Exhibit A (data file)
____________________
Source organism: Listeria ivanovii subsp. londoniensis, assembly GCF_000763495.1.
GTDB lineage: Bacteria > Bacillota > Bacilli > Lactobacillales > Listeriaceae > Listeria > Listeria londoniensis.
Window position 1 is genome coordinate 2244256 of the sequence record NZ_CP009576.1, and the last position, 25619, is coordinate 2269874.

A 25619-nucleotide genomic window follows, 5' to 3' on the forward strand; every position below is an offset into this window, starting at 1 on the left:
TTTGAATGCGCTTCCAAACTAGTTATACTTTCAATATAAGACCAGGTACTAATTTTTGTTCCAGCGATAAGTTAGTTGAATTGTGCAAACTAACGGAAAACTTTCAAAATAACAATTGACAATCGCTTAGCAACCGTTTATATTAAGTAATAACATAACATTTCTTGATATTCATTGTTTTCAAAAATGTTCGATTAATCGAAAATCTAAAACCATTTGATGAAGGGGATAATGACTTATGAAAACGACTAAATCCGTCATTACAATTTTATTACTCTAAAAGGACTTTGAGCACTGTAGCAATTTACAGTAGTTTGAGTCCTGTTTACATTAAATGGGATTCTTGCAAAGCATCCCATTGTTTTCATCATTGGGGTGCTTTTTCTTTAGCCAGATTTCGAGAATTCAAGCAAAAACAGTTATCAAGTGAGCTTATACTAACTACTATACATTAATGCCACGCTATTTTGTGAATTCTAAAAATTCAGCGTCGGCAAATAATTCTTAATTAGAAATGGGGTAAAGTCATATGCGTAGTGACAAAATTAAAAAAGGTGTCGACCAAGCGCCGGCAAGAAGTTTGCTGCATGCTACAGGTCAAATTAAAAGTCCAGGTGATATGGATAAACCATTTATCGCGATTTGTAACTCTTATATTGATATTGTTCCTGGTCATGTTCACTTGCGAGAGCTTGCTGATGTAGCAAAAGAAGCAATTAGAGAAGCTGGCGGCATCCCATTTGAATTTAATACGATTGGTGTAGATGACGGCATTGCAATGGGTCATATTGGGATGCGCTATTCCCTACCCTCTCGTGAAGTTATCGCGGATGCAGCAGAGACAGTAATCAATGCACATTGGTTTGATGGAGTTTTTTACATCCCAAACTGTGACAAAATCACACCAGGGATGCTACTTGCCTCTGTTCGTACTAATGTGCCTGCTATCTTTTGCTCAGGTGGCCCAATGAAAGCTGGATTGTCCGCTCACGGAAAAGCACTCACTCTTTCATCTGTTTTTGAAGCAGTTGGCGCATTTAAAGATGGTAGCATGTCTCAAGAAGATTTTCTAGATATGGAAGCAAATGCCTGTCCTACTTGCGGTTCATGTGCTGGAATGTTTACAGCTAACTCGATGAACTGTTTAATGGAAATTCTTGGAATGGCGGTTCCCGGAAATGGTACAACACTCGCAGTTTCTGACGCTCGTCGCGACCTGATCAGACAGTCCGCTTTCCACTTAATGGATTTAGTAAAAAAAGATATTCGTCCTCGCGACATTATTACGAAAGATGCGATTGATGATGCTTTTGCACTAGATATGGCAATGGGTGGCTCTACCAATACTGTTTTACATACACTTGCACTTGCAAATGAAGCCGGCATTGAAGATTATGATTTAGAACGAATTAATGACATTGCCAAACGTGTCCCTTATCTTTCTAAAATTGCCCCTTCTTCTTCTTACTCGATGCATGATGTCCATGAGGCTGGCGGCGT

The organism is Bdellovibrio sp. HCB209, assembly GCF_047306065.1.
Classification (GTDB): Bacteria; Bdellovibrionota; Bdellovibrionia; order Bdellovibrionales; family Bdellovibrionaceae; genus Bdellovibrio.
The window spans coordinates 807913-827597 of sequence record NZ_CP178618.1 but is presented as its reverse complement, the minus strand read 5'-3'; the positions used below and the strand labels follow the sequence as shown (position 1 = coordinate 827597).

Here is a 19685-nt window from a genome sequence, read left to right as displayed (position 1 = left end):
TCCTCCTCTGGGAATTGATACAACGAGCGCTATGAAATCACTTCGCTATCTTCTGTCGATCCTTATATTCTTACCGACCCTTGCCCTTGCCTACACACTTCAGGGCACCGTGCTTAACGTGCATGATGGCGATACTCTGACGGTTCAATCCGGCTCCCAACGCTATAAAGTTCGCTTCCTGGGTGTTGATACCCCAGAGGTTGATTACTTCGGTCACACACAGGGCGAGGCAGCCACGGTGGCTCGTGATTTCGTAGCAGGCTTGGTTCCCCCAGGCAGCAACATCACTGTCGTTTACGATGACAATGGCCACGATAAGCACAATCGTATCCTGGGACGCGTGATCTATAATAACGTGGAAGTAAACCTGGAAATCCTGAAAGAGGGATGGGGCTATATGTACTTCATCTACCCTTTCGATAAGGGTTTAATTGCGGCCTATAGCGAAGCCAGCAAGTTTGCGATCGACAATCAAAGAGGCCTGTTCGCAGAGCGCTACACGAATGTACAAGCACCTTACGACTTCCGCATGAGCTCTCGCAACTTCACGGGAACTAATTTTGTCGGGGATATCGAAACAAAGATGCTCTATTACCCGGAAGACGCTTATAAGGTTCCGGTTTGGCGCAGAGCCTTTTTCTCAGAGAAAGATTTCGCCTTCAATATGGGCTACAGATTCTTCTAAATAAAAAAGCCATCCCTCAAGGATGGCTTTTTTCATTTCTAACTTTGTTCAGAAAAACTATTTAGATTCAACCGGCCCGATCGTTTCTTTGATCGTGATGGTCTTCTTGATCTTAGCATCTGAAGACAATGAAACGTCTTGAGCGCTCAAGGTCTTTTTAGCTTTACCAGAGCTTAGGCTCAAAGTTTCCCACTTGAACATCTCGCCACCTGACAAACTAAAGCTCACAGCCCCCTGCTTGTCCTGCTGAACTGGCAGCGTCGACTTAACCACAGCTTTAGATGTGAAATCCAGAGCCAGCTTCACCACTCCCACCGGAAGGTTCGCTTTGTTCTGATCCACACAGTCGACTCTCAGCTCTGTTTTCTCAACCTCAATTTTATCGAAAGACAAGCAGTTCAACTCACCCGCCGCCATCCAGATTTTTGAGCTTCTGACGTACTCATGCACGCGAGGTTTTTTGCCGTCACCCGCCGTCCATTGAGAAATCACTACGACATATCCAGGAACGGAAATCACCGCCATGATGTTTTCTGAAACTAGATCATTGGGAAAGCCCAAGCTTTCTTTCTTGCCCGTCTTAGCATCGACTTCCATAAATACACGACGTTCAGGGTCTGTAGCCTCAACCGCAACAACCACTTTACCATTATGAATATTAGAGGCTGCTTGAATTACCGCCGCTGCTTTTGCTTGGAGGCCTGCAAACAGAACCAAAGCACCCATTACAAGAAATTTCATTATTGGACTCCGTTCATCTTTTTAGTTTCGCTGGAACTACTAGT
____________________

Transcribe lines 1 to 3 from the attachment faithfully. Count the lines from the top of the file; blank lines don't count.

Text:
Source organism: Listeria ivanovii subsp. londoniensis, assembly GCF_000763495.1.
GTDB lineage: Bacteria > Bacillota > Bacilli > Lactobacillales > Listeriaceae > Listeria > Listeria londoniensis.
Window position 1 is genome coordinate 2244256 of the sequence record NZ_CP009576.1, and the last position, 25619, is coordinate 2269874.